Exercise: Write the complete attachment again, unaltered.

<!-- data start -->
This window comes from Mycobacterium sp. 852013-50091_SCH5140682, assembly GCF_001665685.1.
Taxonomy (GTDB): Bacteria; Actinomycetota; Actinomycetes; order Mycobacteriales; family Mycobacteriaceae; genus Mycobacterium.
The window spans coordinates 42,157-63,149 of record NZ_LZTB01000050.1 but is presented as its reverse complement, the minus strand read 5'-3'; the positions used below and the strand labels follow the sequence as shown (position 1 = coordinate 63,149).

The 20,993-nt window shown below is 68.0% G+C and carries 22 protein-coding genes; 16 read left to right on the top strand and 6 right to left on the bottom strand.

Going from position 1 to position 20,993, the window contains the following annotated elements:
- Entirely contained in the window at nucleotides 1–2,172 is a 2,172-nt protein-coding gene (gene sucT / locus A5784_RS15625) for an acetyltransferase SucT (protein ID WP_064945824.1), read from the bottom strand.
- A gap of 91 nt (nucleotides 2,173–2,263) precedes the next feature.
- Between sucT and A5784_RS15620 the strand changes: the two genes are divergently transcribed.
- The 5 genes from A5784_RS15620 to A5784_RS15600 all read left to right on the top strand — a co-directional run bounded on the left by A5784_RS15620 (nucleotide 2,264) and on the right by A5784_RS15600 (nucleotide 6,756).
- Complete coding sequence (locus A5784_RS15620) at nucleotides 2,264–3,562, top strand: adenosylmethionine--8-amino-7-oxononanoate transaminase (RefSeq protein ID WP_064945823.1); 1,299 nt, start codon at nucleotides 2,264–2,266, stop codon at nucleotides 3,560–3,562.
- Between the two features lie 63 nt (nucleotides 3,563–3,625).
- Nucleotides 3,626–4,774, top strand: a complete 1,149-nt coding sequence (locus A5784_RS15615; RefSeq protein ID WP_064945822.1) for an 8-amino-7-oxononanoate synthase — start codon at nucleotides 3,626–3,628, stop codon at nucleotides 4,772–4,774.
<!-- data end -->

This window comes from Mycobacterium sp. 852013-50091_SCH5140682, assembly GCF_001665685.1.
Taxonomy (GTDB): Bacteria; Actinomycetota; Actinomycetes; order Mycobacteriales; family Mycobacteriaceae; genus Mycobacterium.
The window spans coordinates 42,157-63,149 of record NZ_LZTB01000050.1 but is presented as its reverse complement, the minus strand read 5'-3'; the positions used below and the strand labels follow the sequence as shown (position 1 = coordinate 63,149).

The 20,993-nt window shown below is 68.0% G+C and carries 22 protein-coding genes; 16 read left to right on the top strand and 6 right to left on the bottom strand.

Going from position 1 to position 20,993, the window contains the following annotated elements:
- Entirely contained in the window at nucleotides 1–2,172 is a 2,172-nt protein-coding gene (gene sucT / locus A5784_RS15625) for an acetyltransferase SucT (protein ID WP_064945824.1), read from the bottom strand.
- A gap of 91 nt (nucleotides 2,173–2,263) precedes the next feature.
- Between sucT and A5784_RS15620 the strand changes: the two genes are divergently transcribed.
- The 5 genes from A5784_RS15620 to A5784_RS15600 all read left to right on the top strand — a co-directional run bounded on the left by A5784_RS15620 (nucleotide 2,264) and on the right by A5784_RS15600 (nucleotide 6,756).
- Complete coding sequence (locus A5784_RS15620) at nucleotides 2,264–3,562, top strand: adenosylmethionine--8-amino-7-oxononanoate transaminase (RefSeq protein ID WP_064945823.1); 1,299 nt, start codon at nucleotides 2,264–2,266, stop codon at nucleotides 3,560–3,562.
- Between the two features lie 63 nt (nucleotides 3,563–3,625).
- Nucleotides 3,626–4,774, top strand: a complete 1,149-nt coding sequence (locus A5784_RS15615; RefSeq protein ID WP_064945822.1) for an 8-amino-7-oxononanoate synthase — start codon at nucleotides 3,626–3,628, stop codon at nucleotides 4,772–4,774.